Shade tolerance and the functional trait - demography relationship in temperate and boreal forests
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Despite being instrumental in forest ecology, the definition and nature of shade tolerance are complex and not beyond controversy. Moreover, the role it plays in the trait-demography relationship remains unclear. Here, we hypothesize that shade tolerance can be achieved by alternative combinations of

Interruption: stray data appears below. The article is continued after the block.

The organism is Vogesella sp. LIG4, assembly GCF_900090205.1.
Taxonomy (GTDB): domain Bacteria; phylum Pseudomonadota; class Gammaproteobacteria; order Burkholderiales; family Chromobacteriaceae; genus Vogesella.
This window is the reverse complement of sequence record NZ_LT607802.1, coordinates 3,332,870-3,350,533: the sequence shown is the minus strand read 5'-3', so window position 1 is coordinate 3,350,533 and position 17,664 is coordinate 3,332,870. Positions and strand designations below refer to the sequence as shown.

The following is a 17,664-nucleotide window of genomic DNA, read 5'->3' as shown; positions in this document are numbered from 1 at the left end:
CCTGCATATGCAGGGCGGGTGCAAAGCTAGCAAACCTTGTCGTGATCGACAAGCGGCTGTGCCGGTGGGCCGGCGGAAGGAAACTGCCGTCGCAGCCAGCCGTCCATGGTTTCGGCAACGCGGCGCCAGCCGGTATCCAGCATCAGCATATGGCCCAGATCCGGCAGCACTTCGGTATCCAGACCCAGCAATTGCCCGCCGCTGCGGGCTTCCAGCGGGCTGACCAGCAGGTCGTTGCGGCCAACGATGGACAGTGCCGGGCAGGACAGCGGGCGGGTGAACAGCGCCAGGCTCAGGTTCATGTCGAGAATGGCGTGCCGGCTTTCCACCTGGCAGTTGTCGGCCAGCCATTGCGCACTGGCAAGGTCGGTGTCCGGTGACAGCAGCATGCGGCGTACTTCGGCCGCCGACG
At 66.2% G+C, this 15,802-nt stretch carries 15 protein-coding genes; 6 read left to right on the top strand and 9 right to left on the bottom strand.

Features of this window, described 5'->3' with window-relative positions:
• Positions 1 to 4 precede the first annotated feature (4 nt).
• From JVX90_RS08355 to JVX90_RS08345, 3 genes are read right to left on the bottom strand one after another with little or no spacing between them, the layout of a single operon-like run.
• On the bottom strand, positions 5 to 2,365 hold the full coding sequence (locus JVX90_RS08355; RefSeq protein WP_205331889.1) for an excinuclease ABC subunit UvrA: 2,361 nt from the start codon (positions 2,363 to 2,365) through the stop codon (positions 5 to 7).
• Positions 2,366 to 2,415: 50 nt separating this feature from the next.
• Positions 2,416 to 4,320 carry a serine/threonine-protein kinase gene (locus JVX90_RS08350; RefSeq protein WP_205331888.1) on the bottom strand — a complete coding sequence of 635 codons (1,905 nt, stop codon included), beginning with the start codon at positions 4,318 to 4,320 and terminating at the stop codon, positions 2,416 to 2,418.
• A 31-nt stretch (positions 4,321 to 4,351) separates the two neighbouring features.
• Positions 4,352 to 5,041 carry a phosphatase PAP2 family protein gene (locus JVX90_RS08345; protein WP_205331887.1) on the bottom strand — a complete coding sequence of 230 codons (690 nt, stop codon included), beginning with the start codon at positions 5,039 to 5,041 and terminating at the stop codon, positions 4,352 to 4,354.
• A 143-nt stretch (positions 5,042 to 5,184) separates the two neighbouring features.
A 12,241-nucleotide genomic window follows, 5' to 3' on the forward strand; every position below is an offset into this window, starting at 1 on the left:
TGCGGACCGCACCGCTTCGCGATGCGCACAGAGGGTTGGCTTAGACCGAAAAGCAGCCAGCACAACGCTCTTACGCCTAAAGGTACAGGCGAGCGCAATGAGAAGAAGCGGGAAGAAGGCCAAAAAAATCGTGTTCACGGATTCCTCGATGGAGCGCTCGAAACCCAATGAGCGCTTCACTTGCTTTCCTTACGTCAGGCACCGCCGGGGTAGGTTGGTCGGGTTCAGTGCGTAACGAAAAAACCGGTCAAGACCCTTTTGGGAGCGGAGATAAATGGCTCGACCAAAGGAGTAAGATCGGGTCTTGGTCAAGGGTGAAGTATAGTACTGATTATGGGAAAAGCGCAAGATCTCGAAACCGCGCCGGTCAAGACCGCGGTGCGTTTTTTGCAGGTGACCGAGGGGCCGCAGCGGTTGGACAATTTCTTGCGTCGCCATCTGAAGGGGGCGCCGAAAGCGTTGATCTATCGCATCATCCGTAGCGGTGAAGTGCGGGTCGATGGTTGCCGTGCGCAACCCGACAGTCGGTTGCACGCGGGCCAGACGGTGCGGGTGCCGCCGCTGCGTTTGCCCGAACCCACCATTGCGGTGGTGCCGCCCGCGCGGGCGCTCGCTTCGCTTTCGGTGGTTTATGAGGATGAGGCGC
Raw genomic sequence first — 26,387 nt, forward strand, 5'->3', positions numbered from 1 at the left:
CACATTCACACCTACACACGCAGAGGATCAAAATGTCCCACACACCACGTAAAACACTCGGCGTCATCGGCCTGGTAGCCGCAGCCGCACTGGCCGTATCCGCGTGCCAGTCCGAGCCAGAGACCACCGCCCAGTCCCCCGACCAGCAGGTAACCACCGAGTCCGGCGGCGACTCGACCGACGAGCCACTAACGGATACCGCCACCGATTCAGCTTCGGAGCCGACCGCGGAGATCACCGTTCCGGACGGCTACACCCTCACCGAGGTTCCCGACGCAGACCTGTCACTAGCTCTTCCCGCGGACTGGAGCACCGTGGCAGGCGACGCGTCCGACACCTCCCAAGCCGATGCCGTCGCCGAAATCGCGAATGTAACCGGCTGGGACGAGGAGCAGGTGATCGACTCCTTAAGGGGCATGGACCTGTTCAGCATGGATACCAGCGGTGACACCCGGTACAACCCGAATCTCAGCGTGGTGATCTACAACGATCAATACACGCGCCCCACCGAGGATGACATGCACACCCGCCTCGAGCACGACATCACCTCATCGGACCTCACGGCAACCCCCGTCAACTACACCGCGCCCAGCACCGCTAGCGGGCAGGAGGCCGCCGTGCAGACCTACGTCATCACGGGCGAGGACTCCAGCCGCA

traits depending on the species' functional group (evergreen vs. deciduous species) and that its ability to explain the array of traits involved in demography will also vary between these two groups. We used dimension reduction to identify the main trait spectra for 48 tree species, including 23 evergreens and 25 deciduous - dispersed across 21 genera and 13 families. We assessed the relationship between functional traits, shade tolerance, and demographic performance at high and low light using structural equation modelling. The dimensions found corresponded to the trait spectra previously observed in the literature and were significantly related to measures of demography. However, our results support the existence of a divergence between evergreen and deciduous species in the way shade tolerance relates to the demography of species along light gradients. We show that shade tolerance can be attained through different combination of traits depending on the functional and geographical context, and thus, its utilization as a predictor of forest dynamics and species coexistence requires previous knowledge on the role it plays in the demographic performance of the species under study.